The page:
KAMPALA. The Minister of Health, Dr Ruth Jane Aceng, said more people have embraced the use of condoms, which has reduced the Aids prevalence rate from 7.3 per cent from 6 per cent.
“Since the introduction of combined prevention, there has been an increase in the use of condoms among the population. Government has endeavoured to provide free condoms and this has cut down the prevalence of Aids in the country,” Dr Aceng said in an interview yesterday.
She said the increased condom use has come with an inevitable increase in their prices. For example, in most supermarkets and stores, a packet of condoms costs between Shs2,000 and Shs10,000.
The minister’s remarks coincide with the International Condom Day today, which seeks to promote the use of condoms as a means of preventing unwanted pregnancies and sexually transmitted infections.
Dr Aceng added that more Ugandans are embracing the protective rubbers due to introduction of different brands on the market.
“The moment branding comes into anything, then the prices are likely to escalate beyond normal. We are happy that more people have appreciated the protective measure. Those who have the money can go ahead and buy the branded condoms as long as they protect themselves,” she said.
According to Reproductive Health Uganda, there are about 19 condom brands in Uganda with Protector, Life Guard and Trust being the most used. Protector takes the lion share of the social market, selling more than 23 million units in 2013. However a new type, O Condom, has entered the fray and is also highly bought.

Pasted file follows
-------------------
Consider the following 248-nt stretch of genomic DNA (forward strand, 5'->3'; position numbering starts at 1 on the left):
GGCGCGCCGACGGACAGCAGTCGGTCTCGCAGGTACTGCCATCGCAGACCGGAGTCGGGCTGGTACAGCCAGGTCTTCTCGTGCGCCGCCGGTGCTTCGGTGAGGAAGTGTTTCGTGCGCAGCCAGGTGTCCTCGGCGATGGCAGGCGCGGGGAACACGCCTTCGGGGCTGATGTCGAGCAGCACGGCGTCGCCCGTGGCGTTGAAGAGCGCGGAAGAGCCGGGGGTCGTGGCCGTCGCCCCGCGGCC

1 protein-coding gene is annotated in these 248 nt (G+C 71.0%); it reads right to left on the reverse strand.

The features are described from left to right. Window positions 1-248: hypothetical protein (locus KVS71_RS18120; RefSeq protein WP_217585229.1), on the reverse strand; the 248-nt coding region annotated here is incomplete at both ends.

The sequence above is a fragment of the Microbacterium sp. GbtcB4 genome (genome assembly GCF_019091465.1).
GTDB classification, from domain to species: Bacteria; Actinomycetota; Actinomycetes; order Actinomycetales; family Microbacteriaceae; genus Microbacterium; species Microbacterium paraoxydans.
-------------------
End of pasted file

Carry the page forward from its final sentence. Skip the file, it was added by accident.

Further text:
Data by UNAIDS suggests that 60 per cent men and 45.5 per cent women used a condom the last time they had higher-risk sex (defined as being with a non-marital, non-cohabiting partner).
It also said the number of male condoms distributed by the government rose from 87 million in 2012 to about 240 million by the end of 2015. However, this is far below the number of condoms required given the population size.
Dr Aceng said condoms have been put in all social places and appealed to employers to provide free condoms at work places.
“You can find condoms in bars, lodges, toilets and other social places. It would be good if employers also avail condoms to their employees so that we can continue to fight against HIV/Aids,” she said.
Usage rate: According to UNAIDS, a United Nations body that leads and inspires the world into the reduction of HIV infections, 60 per cent men and 45.5 per cent women used a condom the last time they had higher-risk sex (defined as being with a non-marital, non-cohabiting partner).